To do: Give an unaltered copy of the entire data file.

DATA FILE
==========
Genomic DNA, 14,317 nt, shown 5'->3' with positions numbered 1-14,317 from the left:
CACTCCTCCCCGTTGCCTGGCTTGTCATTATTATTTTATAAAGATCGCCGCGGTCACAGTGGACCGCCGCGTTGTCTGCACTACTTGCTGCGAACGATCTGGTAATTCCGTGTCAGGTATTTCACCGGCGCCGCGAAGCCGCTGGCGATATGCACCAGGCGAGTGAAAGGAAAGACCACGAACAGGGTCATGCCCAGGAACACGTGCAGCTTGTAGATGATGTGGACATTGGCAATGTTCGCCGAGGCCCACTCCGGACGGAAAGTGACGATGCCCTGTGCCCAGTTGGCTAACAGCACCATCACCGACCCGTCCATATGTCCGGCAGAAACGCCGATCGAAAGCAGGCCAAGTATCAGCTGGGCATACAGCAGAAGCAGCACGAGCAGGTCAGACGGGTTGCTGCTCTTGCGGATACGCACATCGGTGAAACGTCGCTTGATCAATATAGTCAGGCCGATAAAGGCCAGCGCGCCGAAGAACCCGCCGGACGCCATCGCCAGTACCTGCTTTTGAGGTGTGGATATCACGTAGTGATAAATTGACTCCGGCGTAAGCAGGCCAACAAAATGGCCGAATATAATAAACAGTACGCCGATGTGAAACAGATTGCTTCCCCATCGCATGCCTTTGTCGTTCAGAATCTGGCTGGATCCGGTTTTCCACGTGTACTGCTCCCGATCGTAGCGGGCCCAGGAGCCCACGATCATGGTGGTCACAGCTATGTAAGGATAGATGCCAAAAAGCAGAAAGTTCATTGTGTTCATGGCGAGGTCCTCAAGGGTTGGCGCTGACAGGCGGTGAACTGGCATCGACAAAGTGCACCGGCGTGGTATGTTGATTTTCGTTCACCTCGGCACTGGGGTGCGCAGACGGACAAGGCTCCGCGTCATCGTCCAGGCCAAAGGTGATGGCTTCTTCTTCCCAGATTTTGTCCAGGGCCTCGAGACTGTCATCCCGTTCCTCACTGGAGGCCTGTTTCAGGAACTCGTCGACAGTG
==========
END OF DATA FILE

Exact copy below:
Genomic DNA, 14,317 nt, shown 5'->3' with positions numbered 1-14,317 from the left:
CACTCCTCCCCGTTGCCTGGCTTGTCATTATTATTTTATAAAGATCGCCGCGGTCACAGTGGACCGCCGCGTTGTCTGCACTACTTGCTGCGAACGATCTGGTAATTCCGTGTCAGGTATTTCACCGGCGCCGCGAAGCCGCTGGCGATATGCACCAGGCGAGTGAAAGGAAAGACCACGAACAGGGTCATGCCCAGGAACACGTGCAGCTTGTAGATGATGTGGACATTGGCAATGTTCGCCGAGGCCCACTCCGGACGGAAAGTGACGATGCCCTGTGCCCAGTTGGCTAACAGCACCATCACCGACCCGTCCATATGTCCGGCAGAAACGCCGATCGAAAGCAGGCCAAGTATCAGCTGGGCATACAGCAGAAGCAGCACGAGCAGGTCAGACGGGTTGCTGCTCTTGCGGATACGCACATCGGTGAAACGTCGCTTGATCAATATAGTCAGGCCGATAAAGGCCAGCGCGCCGAAGAACCCGCCGGACGCCATCGCCAGTACCTGCTTTTGAGGTGTGGATATCACGTAGTGATAAATTGACTCCGGCGTAAGCAGGCCAACAAAATGGCCGAATATAATAAACAGTACGCCGATGTGAAACAGATTGCTTCCCCATCGCATGCCTTTGTCGTTCAGAATCTGGCTGGATCCGGTTTTCCACGTGTACTGCTCCCGATCGTAGCGGGCCCAGGAGCCCACGATCATGGTGGTCACAGCTATGTAAGGATAGATGCCAAAAAGCAGAAAGTTCATTGTGTTCATGGCGAGGTCCTCAAGGGTTGGCGCTGACAGGCGGTGAACTGGCATCGACAAAGTGCACCGGCGTGGTATGTTGATTTTCGTTCACCTCGGCACTGGGGTGCGCAGACGGACAAGGCTCCGCGTCATCGTCCAGGCCAAAGGTGATGGCTTCTTCTTCCCAGATTTTGTCCAGGGCCTCGAGACTGTCATCCCGTTCCTCACTGGAGGCCTGTTTCAGGAACTCGTCGACAGTG